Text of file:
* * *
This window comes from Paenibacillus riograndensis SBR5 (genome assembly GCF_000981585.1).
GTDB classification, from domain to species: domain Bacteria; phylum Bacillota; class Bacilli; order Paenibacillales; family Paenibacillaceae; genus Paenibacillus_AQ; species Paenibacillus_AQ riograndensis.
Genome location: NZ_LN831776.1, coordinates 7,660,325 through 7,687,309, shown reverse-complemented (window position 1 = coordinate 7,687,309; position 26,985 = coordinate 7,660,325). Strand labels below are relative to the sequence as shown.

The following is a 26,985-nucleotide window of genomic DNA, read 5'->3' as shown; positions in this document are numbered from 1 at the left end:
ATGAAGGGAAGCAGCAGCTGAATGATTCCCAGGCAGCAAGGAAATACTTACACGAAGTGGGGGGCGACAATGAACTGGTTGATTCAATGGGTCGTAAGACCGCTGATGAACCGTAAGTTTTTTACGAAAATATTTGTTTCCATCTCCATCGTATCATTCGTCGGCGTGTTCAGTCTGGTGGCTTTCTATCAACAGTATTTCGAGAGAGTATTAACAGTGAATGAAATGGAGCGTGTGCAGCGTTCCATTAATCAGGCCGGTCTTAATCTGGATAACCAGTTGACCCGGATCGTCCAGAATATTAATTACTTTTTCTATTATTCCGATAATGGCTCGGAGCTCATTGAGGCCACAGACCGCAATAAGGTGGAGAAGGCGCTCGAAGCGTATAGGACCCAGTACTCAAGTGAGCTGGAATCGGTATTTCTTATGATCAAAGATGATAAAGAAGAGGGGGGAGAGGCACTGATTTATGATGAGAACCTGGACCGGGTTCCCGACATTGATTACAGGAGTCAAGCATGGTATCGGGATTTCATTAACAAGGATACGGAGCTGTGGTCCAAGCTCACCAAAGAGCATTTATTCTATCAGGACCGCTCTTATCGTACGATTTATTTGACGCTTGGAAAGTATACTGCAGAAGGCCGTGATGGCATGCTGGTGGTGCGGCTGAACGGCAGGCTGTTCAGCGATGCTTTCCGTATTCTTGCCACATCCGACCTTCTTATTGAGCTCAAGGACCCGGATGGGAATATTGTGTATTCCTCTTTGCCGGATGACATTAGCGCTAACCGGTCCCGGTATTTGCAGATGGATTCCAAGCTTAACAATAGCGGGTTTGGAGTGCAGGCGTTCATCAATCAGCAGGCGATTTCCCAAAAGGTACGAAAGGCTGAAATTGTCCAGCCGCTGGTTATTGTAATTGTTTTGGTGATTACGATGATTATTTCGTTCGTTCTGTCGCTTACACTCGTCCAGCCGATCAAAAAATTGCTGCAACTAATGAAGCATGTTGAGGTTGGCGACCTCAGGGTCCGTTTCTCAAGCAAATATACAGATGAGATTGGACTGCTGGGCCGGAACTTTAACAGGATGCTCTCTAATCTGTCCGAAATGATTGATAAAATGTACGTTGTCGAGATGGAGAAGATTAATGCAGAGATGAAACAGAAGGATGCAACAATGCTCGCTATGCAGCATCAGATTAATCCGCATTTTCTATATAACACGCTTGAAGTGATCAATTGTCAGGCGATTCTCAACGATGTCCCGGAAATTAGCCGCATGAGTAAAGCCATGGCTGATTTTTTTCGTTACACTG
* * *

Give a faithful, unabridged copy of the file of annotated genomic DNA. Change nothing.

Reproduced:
This window comes from Paenibacillus riograndensis SBR5 (genome assembly GCF_000981585.1).
GTDB classification, from domain to species: domain Bacteria; phylum Bacillota; class Bacilli; order Paenibacillales; family Paenibacillaceae; genus Paenibacillus_AQ; species Paenibacillus_AQ riograndensis.
Genome location: NZ_LN831776.1, coordinates 7,660,325 through 7,687,309, shown reverse-complemented (window position 1 = coordinate 7,687,309; position 26,985 = coordinate 7,660,325). Strand labels below are relative to the sequence as shown.

The following is a 26,985-nucleotide window of genomic DNA, read 5'->3' as shown; positions in this document are numbered from 1 at the left end:
ATGAAGGGAAGCAGCAGCTGAATGATTCCCAGGCAGCAAGGAAATACTTACACGAAGTGGGGGGCGACAATGAACTGGTTGATTCAATGGGTCGTAAGACCGCTGATGAACCGTAAGTTTTTTACGAAAATATTTGTTTCCATCTCCATCGTATCATTCGTCGGCGTGTTCAGTCTGGTGGCTTTCTATCAACAGTATTTCGAGAGAGTATTAACAGTGAATGAAATGGAGCGTGTGCAGCGTTCCATTAATCAGGCCGGTCTTAATCTGGATAACCAGTTGACCCGGATCGTCCAGAATATTAATTACTTTTTCTATTATTCCGATAATGGCTCGGAGCTCATTGAGGCCACAGACCGCAATAAGGTGGAGAAGGCGCTCGAAGCGTATAGGACCCAGTACTCAAGTGAGCTGGAATCGGTATTTCTTATGATCAAAGATGATAAAGAAGAGGGGGGAGAGGCACTGATTTATGATGAGAACCTGGACCGGGTTCCCGACATTGATTACAGGAGTCAAGCATGGTATCGGGATTTCATTAACAAGGATACGGAGCTGTGGTCCAAGCTCACCAAAGAGCATTTATTCTATCAGGACCGCTCTTATCGTACGATTTATTTGACGCTTGGAAAGTATACTGCAGAAGGCCGTGATGGCATGCTGGTGGTGCGGCTGAACGGCAGGCTGTTCAGCGATGCTTTCCGTATTCTTGCCACATCCGACCTTCTTATTGAGCTCAAGGACCCGGATGGGAATATTGTGTATTCCTCTTTGCCGGATGACATTAGCGCTAACCGGTCCCGGTATTTGCAGATGGATTCCAAGCTTAACAATAGCGGGTTTGGAGTGCAGGCGTTCATCAATCAGCAGGCGATTTCCCAAAAGGTACGAAAGGCTGAAATTGTCCAGCCGCTGGTTATTGTAATTGTTTTGGTGATTACGATGATTATTTCGTTCGTTCTGTCGCTTACACTCGTCCAGCCGATCAAAAAATTGCTGCAACTAATGAAGCATGTTGAGGTTGGCGACCTCAGGGTCCGTTTCTCAAGCAAATATACAGATGAGATTGGACTGCTGGGCCGGAACTTTAACAGGATGCTCTCTAATCTGTCCGAAATGATTGATAAAATGTACGTTGTCGAGATGGAGAAGATTAATGCAGAGATGAAACAGAAGGATGCAACAATGCTCGCTATGCAGCATCAGATTAATCCGCATTTTCTATATAACACGCTTGAAGTGATCAATTGTCAGGCGATTCTCAACGATGTCCCGGAAATTAGCCGCATGAGTAAAGCCATGGCTGATTTTTTTCGTTACACTG